* U.S. GDP data revised higher
* U.S. jobs data stronger-than-expected
* New Zealand dollar hovers near 2 1/2-yr high
(Updates prices, adds analyst comments, changes byline, dateline; previous LONDON)
NEW YORK, March 27 (Reuters) - The dollar edged higher against the euro and the yen on Thursday after upbeat U.S. economic data, while the New Zealand dollar hovered near a 2-1/2-year high after economic data and hints that the country's central bank could raise interest rates.
The Commerce Department said U.S. fourth-quarter gross domestic product rose at a 2.6 percent annual rate, up from the 2.4 percent pace reported last month. The Labor Department, meanwhile, said initial claims for U.S. state unemployment benefits dropped to the lowest since November.
The data put the U.S. Federal Reserve "squarely on pace" to continue cutting its monthly asset purchases and raise short-term interest rates in the first half of 2015, said Omer Esiner, chief market analyst at Commonwealth Foreign Exchange in Washington.
Investors had bought the dollar last week after Fed Chair Janet Yellen suggested the possibility of raising interest rates early next year, or about six months after its current bond-buying program ends.
The dollar got another boost against the euro on Tuesday, when European Central Bank policymakers hinted at a softening of monetary policy. The ECB holds its next policy meeting on April 3.
The U.S. dollar index, which measures the dollar against six major currencies, was last up 0.02 percent at 80.047. The euro was last down 0.11 percent against the dollar at $1.3766, while the dollar was last up 0.15 percent against the Japanese yen at 102.2.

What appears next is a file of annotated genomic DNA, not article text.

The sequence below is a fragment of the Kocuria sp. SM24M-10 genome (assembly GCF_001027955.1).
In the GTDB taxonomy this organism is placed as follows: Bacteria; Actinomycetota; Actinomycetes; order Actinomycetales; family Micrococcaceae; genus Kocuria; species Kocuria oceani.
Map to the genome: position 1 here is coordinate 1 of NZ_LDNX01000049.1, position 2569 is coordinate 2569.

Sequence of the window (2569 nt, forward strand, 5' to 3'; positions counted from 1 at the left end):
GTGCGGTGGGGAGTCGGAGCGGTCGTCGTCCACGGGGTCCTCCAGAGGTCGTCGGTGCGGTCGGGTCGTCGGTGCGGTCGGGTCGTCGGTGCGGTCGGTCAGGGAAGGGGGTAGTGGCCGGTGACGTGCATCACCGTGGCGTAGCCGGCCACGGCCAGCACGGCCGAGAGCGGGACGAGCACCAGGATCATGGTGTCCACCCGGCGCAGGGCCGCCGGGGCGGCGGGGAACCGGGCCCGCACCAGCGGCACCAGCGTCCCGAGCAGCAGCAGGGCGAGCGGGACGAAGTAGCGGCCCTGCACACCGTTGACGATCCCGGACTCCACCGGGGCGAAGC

The New Zealand dollar hovered near a a 2-1/2 year high of $0.8680, which it hit earlier in the day on a sharp rise in the country's trade surplus for February and a policymaker's comments signaling that the country could tighten monetary policy further by raising interest rates.
Reserve Bank of New Zealand Deputy Governor Grant Spencer said the limits on low deposit, high risk home loans were worth up to 50 basis points in interest rate hikes, which began to rise from record lows earlier this month.
He also said the lending limits, imposed in October, had reduced upwards pressure on the New Zealand dollar, and stressed that they were not intended to be permanent.
"Spencer's comments are consistent with an outlook for rising interest rates in New Zealand," said Esiner of Commonwealth.
The Norwegian crown rose to a 10-day high against the euro , meanwhile, after the country's central bank kept its rate path unchanged for 2014 and 2015, wrongfooting some investors who had expected it to flag the chance of looser monetary conditions.
While the Norwegian central bank's comments drove up the Norwegian crown on the day, the central bank's policy statements are volatile and could change in the near-term, said Axel Merk, chief investment officer of Merk Investments in Palo Alto, CA.
(Additional reporting by Patrick Graham in London)